In an infamous 2012 survey by Wakefield Research, the ignorance of the general public regarding cloud computing was revealed: 51 percent believed that stormy weather interferes with cloud computing, and 29 percent thought that the cloud was an actual cloud. Furthermore, what may elude many computer users is the fact that a process known as virtualization is actually what’s behind cloud computing (not atmospheric conditions).

Essentially, virtualization takes a physical component of your IT infrastructure, like a server or workstation, and stores it in a virtual environment that can be accessed via an online interface. Users that take advantage of cloud computing are familiar with this interface and use it to access their data and applications stored in the cloud. Some popular examples include software like Microsoft OneDrive and Google Drive, as well as email services like Gmail and Outlook.

Another way to understand cloud computing is to view it as keeping your data on someone else’s computer. This computer is located off-site and it is (hopefully) maintained and managed by IT professionals. More often than not, these hosted machines are powerful and can provide you with more computing resources for the money compared to purchasing the same equipment for your office.

Plus, when your cloud data is managed and maintained by professionals like a managed service provider, that’s one less thing for you to worry about so you can better focus on running your business. Alternatively, it’s entirely possible to use the virtualization process for accessing data stored on your in-house servers or workstations. While going this route will provide your company with all of the benefits and advantages of cloud computing, it also means that you’re responsible for the upkeep of your own equipment, so be sure to account for this when choosing this computing option.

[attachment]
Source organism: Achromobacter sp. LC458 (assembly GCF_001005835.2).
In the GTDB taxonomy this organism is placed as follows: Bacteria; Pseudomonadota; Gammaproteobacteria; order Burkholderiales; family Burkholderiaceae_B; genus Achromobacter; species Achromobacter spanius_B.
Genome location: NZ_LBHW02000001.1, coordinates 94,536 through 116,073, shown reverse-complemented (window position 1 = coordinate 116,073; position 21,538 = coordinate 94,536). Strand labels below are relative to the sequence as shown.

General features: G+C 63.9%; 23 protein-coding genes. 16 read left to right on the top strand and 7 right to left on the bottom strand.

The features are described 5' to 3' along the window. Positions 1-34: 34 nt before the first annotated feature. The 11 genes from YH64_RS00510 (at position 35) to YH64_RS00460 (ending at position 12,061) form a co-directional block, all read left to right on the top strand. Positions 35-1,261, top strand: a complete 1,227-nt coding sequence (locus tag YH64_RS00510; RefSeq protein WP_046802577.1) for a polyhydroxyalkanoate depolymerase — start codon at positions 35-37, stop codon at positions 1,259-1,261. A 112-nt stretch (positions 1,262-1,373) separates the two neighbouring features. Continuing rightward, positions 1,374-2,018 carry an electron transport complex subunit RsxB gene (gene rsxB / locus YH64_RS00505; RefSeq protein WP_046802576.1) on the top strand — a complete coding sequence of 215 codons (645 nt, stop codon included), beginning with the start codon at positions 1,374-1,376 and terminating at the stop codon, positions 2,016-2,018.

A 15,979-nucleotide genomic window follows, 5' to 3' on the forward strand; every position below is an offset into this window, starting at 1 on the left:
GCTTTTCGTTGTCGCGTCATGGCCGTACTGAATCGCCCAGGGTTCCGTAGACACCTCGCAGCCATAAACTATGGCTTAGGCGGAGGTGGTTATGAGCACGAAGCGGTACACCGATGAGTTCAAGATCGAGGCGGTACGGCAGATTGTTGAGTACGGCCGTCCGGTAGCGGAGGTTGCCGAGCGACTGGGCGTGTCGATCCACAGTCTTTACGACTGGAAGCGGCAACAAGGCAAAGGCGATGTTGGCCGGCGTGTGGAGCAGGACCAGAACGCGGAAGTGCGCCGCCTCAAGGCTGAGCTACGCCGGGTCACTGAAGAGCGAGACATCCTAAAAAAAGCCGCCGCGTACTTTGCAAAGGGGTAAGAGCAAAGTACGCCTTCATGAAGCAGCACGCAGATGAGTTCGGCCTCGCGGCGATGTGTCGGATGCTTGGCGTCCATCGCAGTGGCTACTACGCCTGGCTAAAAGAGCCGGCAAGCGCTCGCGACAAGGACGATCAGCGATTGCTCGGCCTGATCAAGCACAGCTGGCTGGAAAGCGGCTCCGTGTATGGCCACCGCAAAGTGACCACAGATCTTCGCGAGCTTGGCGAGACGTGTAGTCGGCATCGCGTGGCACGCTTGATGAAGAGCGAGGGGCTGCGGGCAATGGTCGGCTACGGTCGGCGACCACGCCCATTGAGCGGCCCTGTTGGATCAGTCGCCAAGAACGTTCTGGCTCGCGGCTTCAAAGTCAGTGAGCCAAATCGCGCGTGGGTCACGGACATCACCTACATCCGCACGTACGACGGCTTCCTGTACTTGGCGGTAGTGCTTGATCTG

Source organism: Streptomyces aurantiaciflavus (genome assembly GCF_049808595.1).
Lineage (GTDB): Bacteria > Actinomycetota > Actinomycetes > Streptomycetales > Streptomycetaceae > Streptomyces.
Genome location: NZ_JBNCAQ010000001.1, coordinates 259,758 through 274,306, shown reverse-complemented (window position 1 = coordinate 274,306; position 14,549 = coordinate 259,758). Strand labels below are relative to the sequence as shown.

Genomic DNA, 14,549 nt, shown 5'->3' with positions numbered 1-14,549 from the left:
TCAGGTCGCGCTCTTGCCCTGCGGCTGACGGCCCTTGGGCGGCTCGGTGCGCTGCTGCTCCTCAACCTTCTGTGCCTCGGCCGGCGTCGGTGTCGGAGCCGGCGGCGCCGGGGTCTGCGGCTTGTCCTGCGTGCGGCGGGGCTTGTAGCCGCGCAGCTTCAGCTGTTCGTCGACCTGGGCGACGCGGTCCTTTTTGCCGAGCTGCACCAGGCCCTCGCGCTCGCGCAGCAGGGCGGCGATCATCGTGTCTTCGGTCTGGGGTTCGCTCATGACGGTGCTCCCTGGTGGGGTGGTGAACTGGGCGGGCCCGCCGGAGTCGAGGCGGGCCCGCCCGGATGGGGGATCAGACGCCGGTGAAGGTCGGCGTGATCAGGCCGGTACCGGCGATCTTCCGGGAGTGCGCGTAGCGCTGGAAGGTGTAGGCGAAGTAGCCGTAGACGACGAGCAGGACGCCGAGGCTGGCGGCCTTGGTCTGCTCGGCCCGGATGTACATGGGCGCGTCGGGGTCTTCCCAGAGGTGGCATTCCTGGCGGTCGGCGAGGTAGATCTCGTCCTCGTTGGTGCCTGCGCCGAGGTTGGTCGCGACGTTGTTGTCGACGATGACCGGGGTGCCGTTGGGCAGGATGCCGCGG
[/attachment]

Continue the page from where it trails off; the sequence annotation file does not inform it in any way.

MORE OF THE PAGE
When it comes to successfully implementing cloud computing for your business, the better you understand what cloud computing can do, equates to you being able to better take advantage of these benefits. What you want is a cloud service package that’s customized to meet the unique needs of your company, instead of a generic, one-size-fits-all package. To that end, Aspire takes the time to understand the computing needs of your business, and then match your needs with cloud solutions that are the right fit, whether it be hosting your data in-house or having us manage your cloud data.

To get you started with cloud computing, be sure to ask yourself these questions:

  • How much control do you want over your data?
  • Are you equipped to take care of your own IT equipment?
  • Would it be better for your budget to buy your own IT equipment, or outsource your IT needs?
  • Do you have remote workers?
  • Do you handle information that’s sensitive in nature and subject to fines if handled improperly?

Finally, it might be in your best interest to go with virtualization instead of cloud computing. While virtualization is what drives cloud computing, you might be able cover your needs with virtualizing your own IT network, instead of migrating your IT infrastructure to the cloud. Of course, the best way to know for sure what your computing needs are is to have a conversation with Aspire. It’s easy to do, just pick up the phone and call (469) 7-ASPIRE to schedule your IT assessment today!

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